Absence of Teesta deal may dampen Sheikh Hasina’s visit

Nayanima Basu New Delhi | Updated on January 15, 2018 Published on April 06, 2017

A file picture of Prime Minister Narendra Modi and Prime Minister of Bangladesh, Sheikh Hasina. Bangladesh has a crucial role in the Modi government’s ‘Neighbourhood First’ policy   -  PTI

Bangladesh Prime Minister Sheikh Hasina’s visit to India may not fruitful for her, as India has not been able to firm up its position on the Teesta river water sharing issue, which has been one of Dhaka’s main demands.

Despite Prime Minister Narendra Modi’s ‘Neighbourhood First’ policy, in which Bangladesh holds a pivotal position, the government has not been able to seal an agreement on the long-pending issue of sharing of river water with its eastern neighbour.

This will be Prime Minister Hasina’s first visit to India in seven years. She is arriving here on Friday for a four-day visit. Last year, she was expected to visit India but the trip was postponed thrice as the Bangladesh government wanted India to offer “some meaningful commitment” on the Teesta river issue, diplomatic sources told BusinessLine. Hasina has found herself in a difficult position on this issue in her country as Opposition parties there continue to berate her over the river water sharing dispute, despite her closeness with the Indian government, sources said. On Saturday, when Modi is scheduled to hold a meeting with her, the water-sharing agreement, especially Teesta, will be top of the agenda of the Bangladeshis.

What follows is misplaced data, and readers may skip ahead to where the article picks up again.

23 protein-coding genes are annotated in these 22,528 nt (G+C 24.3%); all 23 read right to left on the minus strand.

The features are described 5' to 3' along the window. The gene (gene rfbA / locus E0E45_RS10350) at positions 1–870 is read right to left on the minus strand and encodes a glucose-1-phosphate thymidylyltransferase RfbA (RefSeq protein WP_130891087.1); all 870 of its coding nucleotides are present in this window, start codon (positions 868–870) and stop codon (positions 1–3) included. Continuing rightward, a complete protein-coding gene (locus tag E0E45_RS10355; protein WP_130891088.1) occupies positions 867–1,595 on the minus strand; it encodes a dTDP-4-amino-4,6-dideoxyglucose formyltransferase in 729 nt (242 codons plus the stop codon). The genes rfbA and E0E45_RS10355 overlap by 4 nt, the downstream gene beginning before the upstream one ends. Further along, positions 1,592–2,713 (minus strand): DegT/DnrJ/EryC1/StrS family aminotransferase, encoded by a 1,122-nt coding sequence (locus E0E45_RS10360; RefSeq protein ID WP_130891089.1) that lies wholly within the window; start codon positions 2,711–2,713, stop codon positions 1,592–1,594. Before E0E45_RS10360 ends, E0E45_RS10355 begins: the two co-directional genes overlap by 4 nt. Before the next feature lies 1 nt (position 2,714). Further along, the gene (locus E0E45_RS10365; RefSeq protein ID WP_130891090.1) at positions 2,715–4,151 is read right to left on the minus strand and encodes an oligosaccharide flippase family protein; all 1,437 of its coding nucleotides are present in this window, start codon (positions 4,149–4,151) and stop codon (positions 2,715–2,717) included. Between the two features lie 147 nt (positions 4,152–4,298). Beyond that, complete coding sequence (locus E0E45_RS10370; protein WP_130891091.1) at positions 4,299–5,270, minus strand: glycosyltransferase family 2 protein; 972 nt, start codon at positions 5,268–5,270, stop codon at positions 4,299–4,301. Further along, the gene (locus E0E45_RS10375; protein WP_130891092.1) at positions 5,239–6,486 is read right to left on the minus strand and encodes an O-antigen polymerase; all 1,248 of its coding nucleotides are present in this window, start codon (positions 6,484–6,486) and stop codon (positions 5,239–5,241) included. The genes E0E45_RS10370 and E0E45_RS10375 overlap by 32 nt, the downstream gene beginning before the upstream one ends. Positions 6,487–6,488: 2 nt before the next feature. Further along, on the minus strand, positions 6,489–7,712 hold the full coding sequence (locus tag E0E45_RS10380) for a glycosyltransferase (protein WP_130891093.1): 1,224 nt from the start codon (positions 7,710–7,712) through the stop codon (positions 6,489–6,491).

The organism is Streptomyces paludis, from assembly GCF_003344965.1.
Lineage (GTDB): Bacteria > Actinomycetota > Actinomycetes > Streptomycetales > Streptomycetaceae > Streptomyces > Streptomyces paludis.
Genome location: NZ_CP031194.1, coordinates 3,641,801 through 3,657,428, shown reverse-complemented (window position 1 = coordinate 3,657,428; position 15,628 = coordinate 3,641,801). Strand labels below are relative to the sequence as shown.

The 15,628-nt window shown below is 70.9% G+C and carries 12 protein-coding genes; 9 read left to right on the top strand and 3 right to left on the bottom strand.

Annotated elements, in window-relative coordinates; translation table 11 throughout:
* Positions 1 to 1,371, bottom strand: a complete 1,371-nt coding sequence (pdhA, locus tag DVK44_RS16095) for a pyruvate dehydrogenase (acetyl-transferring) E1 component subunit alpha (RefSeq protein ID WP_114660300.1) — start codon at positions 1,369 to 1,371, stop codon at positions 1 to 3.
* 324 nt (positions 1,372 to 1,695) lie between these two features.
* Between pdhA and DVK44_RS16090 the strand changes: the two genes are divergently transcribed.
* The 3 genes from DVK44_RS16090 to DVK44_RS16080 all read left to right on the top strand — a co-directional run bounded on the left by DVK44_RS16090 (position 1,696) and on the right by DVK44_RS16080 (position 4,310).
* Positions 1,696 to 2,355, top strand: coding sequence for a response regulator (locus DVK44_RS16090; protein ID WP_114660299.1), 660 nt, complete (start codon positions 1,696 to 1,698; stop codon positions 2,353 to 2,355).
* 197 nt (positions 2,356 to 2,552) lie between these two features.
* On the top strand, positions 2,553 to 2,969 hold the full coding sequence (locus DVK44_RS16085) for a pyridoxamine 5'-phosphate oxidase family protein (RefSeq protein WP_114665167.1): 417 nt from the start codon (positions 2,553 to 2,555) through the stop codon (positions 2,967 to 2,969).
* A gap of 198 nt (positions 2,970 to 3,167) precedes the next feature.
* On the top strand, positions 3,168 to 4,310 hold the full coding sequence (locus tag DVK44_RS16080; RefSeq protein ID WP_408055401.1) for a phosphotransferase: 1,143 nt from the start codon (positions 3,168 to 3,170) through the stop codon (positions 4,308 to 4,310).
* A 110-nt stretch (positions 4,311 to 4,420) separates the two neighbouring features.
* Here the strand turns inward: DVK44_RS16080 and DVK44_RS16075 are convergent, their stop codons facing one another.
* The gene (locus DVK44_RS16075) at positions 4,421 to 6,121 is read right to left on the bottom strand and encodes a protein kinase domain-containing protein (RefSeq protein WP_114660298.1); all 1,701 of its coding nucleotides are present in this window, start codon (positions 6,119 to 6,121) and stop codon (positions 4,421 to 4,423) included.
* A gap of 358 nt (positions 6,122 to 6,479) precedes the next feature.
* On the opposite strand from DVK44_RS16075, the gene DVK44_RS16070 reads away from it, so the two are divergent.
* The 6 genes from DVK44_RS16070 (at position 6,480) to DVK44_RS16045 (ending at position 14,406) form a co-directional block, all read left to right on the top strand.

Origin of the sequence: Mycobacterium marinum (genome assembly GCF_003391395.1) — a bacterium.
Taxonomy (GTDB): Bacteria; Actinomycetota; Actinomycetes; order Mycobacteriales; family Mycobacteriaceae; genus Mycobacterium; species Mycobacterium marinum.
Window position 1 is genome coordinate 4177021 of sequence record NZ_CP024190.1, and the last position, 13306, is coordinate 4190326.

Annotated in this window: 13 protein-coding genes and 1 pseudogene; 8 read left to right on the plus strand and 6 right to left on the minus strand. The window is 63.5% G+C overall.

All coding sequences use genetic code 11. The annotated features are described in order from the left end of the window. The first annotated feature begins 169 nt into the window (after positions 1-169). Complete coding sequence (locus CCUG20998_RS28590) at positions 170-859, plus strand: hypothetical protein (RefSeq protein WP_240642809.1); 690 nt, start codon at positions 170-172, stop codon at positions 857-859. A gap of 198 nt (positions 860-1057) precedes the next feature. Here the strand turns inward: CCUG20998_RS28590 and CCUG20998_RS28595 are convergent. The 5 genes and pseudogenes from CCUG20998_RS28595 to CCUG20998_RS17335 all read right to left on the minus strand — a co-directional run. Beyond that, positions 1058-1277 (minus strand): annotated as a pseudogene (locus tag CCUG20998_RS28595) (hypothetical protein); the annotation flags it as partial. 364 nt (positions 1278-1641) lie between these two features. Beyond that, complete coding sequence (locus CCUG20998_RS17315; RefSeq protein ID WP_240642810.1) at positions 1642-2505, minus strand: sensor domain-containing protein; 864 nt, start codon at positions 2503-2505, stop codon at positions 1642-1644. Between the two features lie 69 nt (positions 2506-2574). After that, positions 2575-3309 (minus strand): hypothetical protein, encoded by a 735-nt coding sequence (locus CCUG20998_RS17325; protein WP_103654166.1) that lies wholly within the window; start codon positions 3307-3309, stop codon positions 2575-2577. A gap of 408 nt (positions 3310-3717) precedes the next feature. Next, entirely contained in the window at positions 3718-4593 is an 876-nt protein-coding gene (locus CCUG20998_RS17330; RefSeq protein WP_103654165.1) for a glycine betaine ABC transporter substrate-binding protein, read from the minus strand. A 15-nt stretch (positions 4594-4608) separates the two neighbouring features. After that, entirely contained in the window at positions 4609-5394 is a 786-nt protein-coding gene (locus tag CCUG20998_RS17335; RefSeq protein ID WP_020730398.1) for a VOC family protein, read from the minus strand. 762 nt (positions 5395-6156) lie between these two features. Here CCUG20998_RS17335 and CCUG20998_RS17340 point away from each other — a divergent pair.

Invite to Mamata

In an effort to address Dhaka’s concerns, West Bengal Chief Minister Mamata Banerjee has also been invited to take for the talks to seek an early solution to the issue.

Adding fuel to fire, Banerjee on Wednesday said that Teesta water levels were fast receding and may lead to water shortage during summer in West Bengal.

“Teesta is a very sensitive issue for Bangladesh and it is true that water-levels of Teesta have dried up drastically in the past 10 years. But we have to find a solution to it. If we do not cooperate with Bangladesh, then all aspects of our bilateral ties will be impacted,” said Prabir De, Professor and Coordinator (ASEAN-India Centre) at Research and Information System for Developing Countries.

India has high stakes in its relationship with Bangladesh. To counter Pakistan, India has joined hands with Bangladesh for some of its ambitious regional connectivity and transit plans, such as the Bangladesh-Bhutan-India-Nepal Motor Vehicles Agreement.

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Published on April 06, 2017
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